Insulation of the Future: The Green Cocoon Investigates Hemp

Insulation of the Future: The Green Cocoon Investigates Hemp

The United States demand for insulation is estimated to rise 3.7 percent per year to approximately $9.5 billion by 2021.[i] And with so much demand, new types of insulation are being tested for the future. We will focus on one—Hemp.

According to Green Building Advisor, “Two North American companies are producing insulation for residential construction from locally sourced hemp fiber. This gives builders an alternative to fiberglass, plastic foams, and other more conventional materials.”[ii]

Europe Has More Access to Hemp

In Europe, builders have access to hemp insulation, but availability has been limited in the U.S.  Some U.S. builders have toyed with a mix of hemp fibers and lime called “hempcrete.” But, because of U.S. laws, extensive use of industrial hemp has been blocked.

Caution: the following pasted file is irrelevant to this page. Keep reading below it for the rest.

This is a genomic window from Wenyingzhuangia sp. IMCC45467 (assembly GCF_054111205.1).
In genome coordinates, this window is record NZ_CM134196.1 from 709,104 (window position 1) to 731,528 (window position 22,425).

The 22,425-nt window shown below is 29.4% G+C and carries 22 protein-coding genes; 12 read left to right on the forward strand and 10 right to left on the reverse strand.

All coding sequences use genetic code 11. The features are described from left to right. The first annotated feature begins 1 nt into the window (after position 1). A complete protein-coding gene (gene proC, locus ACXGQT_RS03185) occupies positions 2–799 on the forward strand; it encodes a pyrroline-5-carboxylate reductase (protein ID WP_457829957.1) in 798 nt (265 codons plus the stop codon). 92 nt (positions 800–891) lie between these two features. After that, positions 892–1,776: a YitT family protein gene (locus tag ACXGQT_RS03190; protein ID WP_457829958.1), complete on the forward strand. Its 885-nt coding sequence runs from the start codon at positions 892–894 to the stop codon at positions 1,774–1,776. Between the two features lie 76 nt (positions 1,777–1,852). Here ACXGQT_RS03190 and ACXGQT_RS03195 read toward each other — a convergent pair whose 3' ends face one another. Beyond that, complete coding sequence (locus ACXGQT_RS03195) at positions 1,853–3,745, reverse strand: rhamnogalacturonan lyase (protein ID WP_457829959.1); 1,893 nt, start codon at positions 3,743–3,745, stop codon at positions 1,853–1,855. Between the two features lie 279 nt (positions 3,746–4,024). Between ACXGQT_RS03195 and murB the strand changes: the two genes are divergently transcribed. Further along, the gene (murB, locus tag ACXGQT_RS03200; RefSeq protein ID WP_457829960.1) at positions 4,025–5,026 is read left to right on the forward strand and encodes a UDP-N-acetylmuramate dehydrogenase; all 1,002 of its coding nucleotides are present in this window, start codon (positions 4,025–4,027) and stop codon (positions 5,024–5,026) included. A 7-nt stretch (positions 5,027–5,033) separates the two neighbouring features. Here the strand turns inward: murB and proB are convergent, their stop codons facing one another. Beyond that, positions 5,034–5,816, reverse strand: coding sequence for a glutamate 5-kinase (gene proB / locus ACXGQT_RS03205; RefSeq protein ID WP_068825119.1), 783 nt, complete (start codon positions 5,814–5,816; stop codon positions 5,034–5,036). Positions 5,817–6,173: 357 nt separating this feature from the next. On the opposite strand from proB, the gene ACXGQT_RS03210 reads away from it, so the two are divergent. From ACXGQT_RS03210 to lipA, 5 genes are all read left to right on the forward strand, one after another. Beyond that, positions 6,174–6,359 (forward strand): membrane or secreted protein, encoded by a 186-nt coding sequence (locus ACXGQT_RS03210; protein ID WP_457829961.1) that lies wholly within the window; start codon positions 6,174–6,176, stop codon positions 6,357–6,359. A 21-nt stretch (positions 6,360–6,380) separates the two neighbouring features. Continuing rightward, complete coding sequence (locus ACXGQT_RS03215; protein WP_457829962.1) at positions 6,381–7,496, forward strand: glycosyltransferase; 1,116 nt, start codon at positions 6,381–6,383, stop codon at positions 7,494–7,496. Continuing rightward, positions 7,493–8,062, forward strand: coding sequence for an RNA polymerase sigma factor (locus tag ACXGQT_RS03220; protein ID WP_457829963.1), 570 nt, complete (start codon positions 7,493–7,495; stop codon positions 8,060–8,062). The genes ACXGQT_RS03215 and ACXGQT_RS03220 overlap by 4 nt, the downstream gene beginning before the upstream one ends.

Hemp Batt Wall Insulation

One Canadian company capable of producing threadlike hemp insulation on a commercial scale is Montreal-based MEM Inc.  Not far behind producing hemp fiber insulation is a biomaterials supplier in Louisville, Kentucky, called Sunstrand. And, new on the scene is Nature Fibres, a Canadian company based in Quebec. [iii] The interesting fact about Nature Fibres is they moved into Asbestos, Quebec, to start up their business. The town was named after asbestos because of the former industry in town. But, due to the associated health risks, those manufacturing facilities are closing their doors.

Benefits of Using Hemp

The benefits of using Hemp for insulation are many. It is biodegradable and has a very long service life. “Walls opened up in France 50 years after construction showed hemp insulation looking essentially brand new.”ii Hemp is composed mostly of a natural fiber (88% hemp fiber and 12% polyester fiber) with no chemical binders and no VOC (volatile organic compounds) off-gassing. As a result, it allows water vapor to pass through it. and is naturally repellant to rodents and insects.